The pancreas is a gland of mixed secretion; in fish it lies in the loop between the stomach and intestine. In most fish, indistinguishable because it is fused with the liver. In addition to digestive enzymes secreted directly into the intestine - trypsin, lipase, amylase, maltase, breaking down proteins, fats and carbohydrates. The semi-pancreatic gland synthesizes insulin, secreted directly into the bloodstream.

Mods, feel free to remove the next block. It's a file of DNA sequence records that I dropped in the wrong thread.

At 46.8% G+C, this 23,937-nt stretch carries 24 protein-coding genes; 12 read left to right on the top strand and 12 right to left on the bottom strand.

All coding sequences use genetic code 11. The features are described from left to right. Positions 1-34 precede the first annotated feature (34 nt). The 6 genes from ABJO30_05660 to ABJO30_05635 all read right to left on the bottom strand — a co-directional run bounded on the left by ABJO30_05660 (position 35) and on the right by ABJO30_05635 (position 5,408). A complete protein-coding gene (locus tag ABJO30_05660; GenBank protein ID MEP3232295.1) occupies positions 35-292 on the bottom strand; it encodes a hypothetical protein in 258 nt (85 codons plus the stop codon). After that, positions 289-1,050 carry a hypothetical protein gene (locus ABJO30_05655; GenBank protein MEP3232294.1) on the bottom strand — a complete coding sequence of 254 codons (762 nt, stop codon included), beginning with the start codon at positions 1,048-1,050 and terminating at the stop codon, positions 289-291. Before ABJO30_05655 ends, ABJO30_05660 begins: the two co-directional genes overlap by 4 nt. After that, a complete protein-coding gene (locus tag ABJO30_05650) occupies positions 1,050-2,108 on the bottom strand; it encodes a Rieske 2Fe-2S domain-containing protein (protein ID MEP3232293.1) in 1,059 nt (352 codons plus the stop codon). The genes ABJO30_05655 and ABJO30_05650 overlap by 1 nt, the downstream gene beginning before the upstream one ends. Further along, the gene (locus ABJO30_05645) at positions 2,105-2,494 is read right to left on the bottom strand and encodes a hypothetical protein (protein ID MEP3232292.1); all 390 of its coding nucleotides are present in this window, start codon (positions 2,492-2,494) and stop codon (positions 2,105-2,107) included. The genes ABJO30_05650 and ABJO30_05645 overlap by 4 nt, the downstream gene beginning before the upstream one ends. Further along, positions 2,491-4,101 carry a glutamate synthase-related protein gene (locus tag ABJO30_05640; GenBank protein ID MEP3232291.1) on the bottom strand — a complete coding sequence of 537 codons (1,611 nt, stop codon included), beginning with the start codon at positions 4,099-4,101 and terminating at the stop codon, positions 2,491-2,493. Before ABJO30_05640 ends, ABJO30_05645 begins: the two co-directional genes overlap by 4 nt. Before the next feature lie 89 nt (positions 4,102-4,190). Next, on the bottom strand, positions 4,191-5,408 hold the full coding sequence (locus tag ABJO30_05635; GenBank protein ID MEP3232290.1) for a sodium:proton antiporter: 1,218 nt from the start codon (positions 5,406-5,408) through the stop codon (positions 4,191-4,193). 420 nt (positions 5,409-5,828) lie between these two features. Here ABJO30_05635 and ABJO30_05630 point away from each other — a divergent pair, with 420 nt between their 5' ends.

In the pancreas of fish, as in higher animals, insulin is produced in the islets of Langerhans. In lampreys and bivalve fish, the pancreas is essentially hidden in the intestinal wall. In sturgeon and some bony fishes, as well as hagfish, the pancreas is lodged in the liver tissue. In most carp and perch, the pancreas together with the liver forms a single organ - hepatopancreas. In some fish pancreas is located near the gallbladder and its ducts, spleen. Pancreas secretes into the intestine of fish enzymes - proteases, lipases, amylase - providing digestion of proteins, fats and carbohydrates. Islet cells (endocrine cells) produce the hormone insulin, which regulates blood glucose levels.